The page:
Illustration for Facetious Nights by E. R. Hughes

The Facetious Nights

Illustration for Facetious Nights by E. R. Hughes

The Facetious Nights

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Night the Thirteenth:
Eighth Fable:
Gasparo the Peasant

Gasparo, a peasant, having built a chapel, calls it after the name of Saint Honorato, and puts the rector in possession thereof. The rector and his deacon pay a visit to the peasant, in the course of which the deacon, without forethought, brings to pass a certain jest.

THE vice of gluttony is in sooth a heinous one, but it is nevertheless more tolerable than the vice of hypocrisy, forasmuch as the gluttonous man only puts a cheat upon himself, while the hypocrite, with his simulated actions, seeks to deceive other men in his desire to appear to be what he is not, and to do what he has no notion of doing. All this came to pass in the case of a certain village priest, who, by the means of his hypocrisy, put an offence both upon his soul and on his body, as I will in a few words let you understand.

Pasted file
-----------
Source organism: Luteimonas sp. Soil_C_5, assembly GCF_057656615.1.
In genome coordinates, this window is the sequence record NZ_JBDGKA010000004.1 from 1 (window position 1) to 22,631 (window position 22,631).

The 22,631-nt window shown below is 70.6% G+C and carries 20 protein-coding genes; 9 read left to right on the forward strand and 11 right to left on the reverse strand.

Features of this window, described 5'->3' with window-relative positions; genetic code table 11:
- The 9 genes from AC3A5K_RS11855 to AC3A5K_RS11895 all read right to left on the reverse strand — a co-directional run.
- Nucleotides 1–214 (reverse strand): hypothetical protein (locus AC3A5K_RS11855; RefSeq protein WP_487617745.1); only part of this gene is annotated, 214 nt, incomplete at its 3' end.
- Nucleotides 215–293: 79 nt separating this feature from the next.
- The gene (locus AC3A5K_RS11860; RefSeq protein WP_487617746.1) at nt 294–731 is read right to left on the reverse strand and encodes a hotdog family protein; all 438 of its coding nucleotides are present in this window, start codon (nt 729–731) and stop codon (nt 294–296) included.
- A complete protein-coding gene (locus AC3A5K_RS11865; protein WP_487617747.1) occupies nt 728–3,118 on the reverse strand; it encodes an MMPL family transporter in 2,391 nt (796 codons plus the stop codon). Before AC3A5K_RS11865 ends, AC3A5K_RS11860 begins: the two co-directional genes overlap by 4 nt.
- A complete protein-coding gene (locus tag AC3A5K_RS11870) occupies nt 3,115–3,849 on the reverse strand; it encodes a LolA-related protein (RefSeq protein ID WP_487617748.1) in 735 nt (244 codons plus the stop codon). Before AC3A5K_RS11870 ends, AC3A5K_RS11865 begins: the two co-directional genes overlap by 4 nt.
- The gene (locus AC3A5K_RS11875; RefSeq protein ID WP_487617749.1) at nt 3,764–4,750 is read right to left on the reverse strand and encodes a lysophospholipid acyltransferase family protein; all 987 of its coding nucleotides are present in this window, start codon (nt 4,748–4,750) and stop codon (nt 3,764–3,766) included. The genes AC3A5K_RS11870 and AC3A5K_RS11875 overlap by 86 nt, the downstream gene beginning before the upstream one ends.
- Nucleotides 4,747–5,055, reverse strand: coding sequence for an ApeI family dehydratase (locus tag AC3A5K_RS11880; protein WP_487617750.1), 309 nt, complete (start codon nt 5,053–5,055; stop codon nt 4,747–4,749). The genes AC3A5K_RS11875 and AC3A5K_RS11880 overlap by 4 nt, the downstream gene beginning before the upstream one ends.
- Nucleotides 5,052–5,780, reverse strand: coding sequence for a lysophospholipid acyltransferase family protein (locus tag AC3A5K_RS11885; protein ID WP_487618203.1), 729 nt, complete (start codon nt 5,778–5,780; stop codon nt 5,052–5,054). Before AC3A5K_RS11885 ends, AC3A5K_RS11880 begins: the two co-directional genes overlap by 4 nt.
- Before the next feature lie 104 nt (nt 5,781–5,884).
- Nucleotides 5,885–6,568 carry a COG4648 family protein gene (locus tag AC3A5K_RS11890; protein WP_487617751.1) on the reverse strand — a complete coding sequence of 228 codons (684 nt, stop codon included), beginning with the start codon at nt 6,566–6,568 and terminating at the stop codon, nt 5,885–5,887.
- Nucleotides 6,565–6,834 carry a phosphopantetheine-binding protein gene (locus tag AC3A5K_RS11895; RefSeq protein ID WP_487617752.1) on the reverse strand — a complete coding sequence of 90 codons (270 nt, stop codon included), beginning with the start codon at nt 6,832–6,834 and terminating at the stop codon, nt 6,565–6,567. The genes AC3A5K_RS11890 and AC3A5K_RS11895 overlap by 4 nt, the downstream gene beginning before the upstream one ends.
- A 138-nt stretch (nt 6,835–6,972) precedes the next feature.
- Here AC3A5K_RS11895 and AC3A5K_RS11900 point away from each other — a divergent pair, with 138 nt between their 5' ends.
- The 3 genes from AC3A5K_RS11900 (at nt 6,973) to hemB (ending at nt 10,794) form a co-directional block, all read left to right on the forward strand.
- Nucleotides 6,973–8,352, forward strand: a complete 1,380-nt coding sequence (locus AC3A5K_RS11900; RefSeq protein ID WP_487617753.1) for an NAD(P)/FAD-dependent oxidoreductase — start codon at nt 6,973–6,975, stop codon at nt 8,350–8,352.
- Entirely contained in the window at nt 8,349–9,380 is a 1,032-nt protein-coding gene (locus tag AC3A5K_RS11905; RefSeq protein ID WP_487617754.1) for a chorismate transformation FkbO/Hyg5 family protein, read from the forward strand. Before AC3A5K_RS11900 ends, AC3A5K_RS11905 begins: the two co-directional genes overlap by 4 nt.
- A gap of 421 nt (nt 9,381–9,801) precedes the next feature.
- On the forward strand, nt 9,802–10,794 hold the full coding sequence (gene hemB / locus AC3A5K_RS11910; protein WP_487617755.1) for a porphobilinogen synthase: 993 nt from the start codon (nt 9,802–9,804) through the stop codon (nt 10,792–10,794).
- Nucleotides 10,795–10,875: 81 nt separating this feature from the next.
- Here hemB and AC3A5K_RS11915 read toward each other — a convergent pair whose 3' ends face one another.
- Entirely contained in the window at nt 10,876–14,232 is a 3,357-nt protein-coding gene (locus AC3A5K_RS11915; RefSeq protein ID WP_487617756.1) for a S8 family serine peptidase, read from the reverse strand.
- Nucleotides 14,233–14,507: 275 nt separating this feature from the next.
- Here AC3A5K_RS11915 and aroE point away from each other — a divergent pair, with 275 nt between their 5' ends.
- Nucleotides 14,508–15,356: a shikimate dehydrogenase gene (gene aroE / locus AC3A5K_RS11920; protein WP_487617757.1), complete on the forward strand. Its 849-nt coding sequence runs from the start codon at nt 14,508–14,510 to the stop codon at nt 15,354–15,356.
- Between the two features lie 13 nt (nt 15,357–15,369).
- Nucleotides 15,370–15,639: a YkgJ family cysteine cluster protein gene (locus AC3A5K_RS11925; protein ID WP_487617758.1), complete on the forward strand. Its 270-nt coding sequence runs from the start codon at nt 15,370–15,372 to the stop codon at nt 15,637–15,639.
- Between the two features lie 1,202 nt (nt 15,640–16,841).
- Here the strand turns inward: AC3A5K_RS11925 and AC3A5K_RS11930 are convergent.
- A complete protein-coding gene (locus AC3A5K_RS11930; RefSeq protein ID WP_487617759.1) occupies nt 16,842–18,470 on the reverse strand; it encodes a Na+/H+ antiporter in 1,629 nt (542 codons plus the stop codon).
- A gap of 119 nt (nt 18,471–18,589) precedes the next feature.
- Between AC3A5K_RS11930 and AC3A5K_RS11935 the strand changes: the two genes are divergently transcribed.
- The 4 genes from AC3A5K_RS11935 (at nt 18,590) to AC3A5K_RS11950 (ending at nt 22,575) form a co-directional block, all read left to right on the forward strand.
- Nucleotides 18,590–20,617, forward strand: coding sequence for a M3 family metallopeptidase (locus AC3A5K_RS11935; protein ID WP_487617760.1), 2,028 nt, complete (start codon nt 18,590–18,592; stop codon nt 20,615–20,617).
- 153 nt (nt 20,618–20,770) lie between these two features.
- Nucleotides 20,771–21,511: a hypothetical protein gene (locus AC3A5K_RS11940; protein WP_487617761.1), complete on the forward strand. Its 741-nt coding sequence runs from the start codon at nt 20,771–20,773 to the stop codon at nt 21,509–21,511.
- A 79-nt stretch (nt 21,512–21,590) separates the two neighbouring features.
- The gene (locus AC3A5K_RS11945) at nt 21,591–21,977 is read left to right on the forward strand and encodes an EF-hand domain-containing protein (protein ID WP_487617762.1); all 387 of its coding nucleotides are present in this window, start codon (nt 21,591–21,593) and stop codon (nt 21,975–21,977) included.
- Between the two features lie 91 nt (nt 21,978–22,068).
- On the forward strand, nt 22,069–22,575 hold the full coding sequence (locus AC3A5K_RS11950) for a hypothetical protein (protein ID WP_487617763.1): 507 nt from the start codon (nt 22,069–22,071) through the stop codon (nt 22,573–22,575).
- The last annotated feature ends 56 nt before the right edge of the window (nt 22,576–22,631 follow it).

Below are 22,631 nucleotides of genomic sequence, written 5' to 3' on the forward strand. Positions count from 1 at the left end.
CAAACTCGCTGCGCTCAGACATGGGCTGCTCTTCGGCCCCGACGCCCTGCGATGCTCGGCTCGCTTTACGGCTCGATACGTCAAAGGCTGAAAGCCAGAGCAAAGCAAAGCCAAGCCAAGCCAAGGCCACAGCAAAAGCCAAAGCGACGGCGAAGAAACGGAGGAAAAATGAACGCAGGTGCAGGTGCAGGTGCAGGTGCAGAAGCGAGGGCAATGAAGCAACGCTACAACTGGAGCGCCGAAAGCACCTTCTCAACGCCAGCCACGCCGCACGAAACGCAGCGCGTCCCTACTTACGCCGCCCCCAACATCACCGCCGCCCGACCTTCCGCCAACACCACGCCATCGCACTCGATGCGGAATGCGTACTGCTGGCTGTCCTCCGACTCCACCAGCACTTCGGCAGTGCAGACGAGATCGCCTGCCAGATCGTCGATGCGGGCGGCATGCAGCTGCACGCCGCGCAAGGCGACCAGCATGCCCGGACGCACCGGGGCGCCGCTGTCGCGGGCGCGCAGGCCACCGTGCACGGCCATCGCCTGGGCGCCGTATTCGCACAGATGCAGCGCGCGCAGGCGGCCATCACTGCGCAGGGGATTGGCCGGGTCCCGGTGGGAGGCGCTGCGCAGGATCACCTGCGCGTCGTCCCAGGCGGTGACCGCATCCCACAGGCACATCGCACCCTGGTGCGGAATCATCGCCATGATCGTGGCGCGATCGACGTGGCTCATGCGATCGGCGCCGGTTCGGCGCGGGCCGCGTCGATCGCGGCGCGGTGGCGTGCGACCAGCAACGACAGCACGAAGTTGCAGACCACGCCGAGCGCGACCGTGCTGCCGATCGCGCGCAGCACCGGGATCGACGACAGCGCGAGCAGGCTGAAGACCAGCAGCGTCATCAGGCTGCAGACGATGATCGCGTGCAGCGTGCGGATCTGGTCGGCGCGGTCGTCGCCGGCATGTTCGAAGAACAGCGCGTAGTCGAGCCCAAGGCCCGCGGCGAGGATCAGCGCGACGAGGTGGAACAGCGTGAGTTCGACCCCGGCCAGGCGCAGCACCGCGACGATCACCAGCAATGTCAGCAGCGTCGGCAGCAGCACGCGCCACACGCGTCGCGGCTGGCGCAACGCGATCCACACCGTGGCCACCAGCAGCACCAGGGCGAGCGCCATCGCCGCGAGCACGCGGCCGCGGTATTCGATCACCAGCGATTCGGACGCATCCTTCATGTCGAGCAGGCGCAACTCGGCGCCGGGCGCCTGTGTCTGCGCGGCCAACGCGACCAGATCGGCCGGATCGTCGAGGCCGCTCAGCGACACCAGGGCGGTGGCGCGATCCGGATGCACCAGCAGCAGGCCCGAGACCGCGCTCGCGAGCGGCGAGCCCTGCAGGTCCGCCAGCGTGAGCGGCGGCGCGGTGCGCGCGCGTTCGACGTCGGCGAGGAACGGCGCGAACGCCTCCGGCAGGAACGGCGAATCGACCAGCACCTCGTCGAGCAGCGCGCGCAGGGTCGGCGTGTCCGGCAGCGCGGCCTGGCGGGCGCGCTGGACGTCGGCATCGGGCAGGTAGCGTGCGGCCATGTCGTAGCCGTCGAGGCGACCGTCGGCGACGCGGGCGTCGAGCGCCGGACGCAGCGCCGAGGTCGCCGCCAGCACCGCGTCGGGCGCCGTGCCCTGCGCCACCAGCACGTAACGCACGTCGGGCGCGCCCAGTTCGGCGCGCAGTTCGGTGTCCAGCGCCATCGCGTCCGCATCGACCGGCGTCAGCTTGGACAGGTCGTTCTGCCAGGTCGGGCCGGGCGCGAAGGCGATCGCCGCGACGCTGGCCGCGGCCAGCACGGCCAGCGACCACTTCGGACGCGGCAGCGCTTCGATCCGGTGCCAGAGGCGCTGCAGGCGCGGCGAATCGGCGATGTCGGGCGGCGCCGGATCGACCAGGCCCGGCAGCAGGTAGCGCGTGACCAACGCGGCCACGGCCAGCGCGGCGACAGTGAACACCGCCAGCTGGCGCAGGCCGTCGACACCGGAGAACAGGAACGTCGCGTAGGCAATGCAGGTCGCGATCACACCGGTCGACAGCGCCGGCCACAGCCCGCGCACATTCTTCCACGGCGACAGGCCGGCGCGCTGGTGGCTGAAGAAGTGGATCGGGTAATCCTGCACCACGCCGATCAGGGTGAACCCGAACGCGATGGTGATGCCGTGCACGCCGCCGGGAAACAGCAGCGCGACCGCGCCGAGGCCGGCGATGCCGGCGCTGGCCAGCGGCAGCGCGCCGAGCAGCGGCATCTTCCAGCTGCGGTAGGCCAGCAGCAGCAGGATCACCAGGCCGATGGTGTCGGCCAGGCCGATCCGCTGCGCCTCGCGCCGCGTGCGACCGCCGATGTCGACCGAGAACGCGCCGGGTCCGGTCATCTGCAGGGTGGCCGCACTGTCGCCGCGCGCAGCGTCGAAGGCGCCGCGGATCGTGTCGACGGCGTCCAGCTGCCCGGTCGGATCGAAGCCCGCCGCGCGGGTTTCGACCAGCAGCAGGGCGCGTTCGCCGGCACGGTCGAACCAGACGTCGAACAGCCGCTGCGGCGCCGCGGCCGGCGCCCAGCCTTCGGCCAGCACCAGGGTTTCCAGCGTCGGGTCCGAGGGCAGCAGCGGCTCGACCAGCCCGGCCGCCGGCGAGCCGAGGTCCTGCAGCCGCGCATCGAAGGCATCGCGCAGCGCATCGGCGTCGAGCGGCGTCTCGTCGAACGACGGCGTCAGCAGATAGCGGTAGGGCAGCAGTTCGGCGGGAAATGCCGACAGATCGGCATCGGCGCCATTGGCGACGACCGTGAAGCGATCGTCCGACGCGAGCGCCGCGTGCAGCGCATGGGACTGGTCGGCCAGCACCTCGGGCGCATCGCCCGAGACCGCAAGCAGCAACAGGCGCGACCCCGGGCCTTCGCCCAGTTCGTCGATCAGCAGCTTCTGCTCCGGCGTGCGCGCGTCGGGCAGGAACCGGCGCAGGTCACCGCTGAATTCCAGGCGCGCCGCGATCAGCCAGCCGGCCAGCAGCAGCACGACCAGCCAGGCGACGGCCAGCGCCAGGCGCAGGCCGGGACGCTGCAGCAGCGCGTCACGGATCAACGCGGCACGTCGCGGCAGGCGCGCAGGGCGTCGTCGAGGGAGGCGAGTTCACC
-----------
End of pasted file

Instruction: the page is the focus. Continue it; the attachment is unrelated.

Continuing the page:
Close to the city of Padua there stands a village called Noventa, in which once dwelt a certain peasant, a rich man and very devout. This man, out of his devotion to religion and for the unburdening of his own sins as well as those of his wife, built a chapel, and, having endowed the same with a sufficient sum of money and called it by the name of Saint Honorato, presented a priest to be the rector and governor thereof, a man well versed in the canon law. One day, which happened to be the vigil of a certain saint - but not one commanded to be kept by our sacred mother the Church - the rector aforesaid called for his deacon, and the two went together to pay a visit to Ser Gasparo, that is, to the peasant who had nominated him as governor of the chapel; whether for the furtherance of his own affairs, or for any other cause, I leave you to decide. When the two arrived, the good peasant, wishing to pay them due respect, caused to be got ready a sumptuous supper, with roast meats, tarts, and divers other good cheer, and was most pressing that they should remain for the night as guests under his roof. But the priest declared that he might on no account eat any meat that day, seeing that it was a sacred vigil; thus pretending to follow a habit which in sooth was entirely strange to him. He made a great show of fasting, and would not touch a morsel of the food for which his starving belly was crying. Upon this the peasant, being unwilling to divert him aught from the ways of devotion, gave demand to his wife that she should keep such dishes as were already well forward in preparation in a cupboard to serve for the following day.